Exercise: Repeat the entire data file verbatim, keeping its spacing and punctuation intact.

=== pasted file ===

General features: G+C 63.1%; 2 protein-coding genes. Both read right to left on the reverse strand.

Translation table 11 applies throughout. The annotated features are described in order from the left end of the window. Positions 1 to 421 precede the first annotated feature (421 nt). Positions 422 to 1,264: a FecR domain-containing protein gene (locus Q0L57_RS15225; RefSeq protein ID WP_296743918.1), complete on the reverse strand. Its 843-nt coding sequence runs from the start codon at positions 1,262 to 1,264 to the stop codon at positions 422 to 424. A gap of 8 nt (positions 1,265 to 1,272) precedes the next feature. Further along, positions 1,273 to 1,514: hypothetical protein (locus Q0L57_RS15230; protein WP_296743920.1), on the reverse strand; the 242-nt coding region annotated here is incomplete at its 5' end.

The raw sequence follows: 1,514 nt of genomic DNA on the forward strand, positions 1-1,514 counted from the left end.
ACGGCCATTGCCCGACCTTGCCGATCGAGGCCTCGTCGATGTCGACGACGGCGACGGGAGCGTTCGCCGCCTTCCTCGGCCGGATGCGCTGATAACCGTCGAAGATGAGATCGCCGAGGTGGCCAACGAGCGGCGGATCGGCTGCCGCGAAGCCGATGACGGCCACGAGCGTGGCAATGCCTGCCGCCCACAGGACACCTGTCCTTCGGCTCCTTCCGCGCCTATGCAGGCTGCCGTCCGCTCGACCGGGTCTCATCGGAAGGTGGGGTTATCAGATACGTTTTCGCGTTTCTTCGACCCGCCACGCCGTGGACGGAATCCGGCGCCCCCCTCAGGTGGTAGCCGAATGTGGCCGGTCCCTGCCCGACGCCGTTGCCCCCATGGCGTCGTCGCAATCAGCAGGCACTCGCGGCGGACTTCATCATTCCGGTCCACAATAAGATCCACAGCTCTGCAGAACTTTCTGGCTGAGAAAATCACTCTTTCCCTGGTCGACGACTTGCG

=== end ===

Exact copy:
General features: G+C 63.1%; 2 protein-coding genes. Both read right to left on the reverse strand.

Translation table 11 applies throughout. The annotated features are described in order from the left end of the window. Positions 1 to 421 precede the first annotated feature (421 nt). Positions 422 to 1,264: a FecR domain-containing protein gene (locus Q0L57_RS15225; RefSeq protein ID WP_296743918.1), complete on the reverse strand. Its 843-nt coding sequence runs from the start codon at positions 1,262 to 1,264 to the stop codon at positions 422 to 424. A gap of 8 nt (positions 1,265 to 1,272) precedes the next feature. Further along, positions 1,273 to 1,514: hypothetical protein (locus Q0L57_RS15230; protein WP_296743920.1), on the reverse strand; the 242-nt coding region annotated here is incomplete at its 5' end.

The raw sequence follows: 1,514 nt of genomic DNA on the forward strand, positions 1-1,514 counted from the left end.
ACGGCCATTGCCCGACCTTGCCGATCGAGGCCTCGTCGATGTCGACGACGGCGACGGGAGCGTTCGCCGCCTTCCTCGGCCGGATGCGCTGATAACCGTCGAAGATGAGATCGCCGAGGTGGCCAACGAGCGGCGGATCGGCTGCCGCGAAGCCGATGACGGCCACGAGCGTGGCAATGCCTGCCGCCCACAGGACACCTGTCCTTCGGCTCCTTCCGCGCCTATGCAGGCTGCCGTCCGCTCGACCGGGTCTCATCGGAAGGTGGGGTTATCAGATACGTTTTCGCGTTTCTTCGACCCGCCACGCCGTGGACGGAATCCGGCGCCCCCCTCAGGTGGTAGCCGAATGTGGCCGGTCCCTGCCCGACGCCGTTGCCCCCATGGCGTCGTCGCAATCAGCAGGCACTCGCGGCGGACTTCATCATTCCGGTCCACAATAAGATCCACAGCTCTGCAGAACTTTCTGGCTGAGAAAATCACTCTTTCCCTGGTCGACGACTTGCG